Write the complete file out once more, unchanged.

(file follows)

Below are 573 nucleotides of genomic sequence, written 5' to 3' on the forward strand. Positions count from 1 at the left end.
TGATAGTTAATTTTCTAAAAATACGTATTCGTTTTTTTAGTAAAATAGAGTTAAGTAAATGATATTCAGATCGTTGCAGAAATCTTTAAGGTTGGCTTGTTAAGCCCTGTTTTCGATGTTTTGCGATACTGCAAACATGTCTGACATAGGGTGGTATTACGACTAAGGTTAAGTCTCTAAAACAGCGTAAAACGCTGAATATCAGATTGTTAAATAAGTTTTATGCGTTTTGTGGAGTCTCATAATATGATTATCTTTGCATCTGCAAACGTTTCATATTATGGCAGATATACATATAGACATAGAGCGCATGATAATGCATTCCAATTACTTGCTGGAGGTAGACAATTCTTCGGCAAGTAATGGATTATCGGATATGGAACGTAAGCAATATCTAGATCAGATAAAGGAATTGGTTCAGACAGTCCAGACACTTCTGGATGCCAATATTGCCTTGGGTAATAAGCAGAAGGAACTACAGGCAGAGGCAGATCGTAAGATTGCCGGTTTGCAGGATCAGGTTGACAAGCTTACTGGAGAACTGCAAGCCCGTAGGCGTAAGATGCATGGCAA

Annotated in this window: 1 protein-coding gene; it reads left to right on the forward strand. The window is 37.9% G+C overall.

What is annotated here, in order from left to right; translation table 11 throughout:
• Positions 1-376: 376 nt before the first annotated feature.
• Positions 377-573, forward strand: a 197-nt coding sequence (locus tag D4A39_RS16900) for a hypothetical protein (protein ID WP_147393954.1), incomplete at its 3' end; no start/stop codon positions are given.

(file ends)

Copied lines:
Below are 573 nucleotides of genomic sequence, written 5' to 3' on the forward strand. Positions count from 1 at the left end.
TGATAGTTAATTTTCTAAAAATACGTATTCGTTTTTTTAGTAAAATAGAGTTAAGTAAATGATATTCAGATCGTTGCAGAAATCTTTAAGGTTGGCTTGTTAAGCCCTGTTTTCGATGTTTTGCGATACTGCAAACATGTCTGACATAGGGTGGTATTACGACTAAGGTTAAGTCTCTAAAACAGCGTAAAACGCTGAATATCAGATTGTTAAATAAGTTTTATGCGTTTTGTGGAGTCTCATAATATGATTATCTTTGCATCTGCAAACGTTTCATATTATGGCAGATATACATATAGACATAGAGCGCATGATAATGCATTCCAATTACTTGCTGGAGGTAGACAATTCTTCGGCAAGTAATGGATTATCGGATATGGAACGTAAGCAATATCTAGATCAGATAAAGGAATTGGTTCAGACAGTCCAGACACTTCTGGATGCCAATATTGCCTTGGGTAATAAGCAGAAGGAACTACAGGCAGAGGCAGATCGTAAGATTGCCGGTTTGCAGGATCAGGTTGACAAGCTTACTGGAGAACTGCAAGCCCGTAGGCGTAAGATGCATGGCAA

Annotated in this window: 1 protein-coding gene; it reads left to right on the forward strand. The window is 37.9% G+C overall.

What is annotated here, in order from left to right; translation table 11 throughout:
• Positions 1-376: 376 nt before the first annotated feature.
• Positions 377-573, forward strand: a 197-nt coding sequence (locus tag D4A39_RS16900) for a hypothetical protein (protein ID WP_147393954.1), incomplete at its 3' end; no start/stop codon positions are given.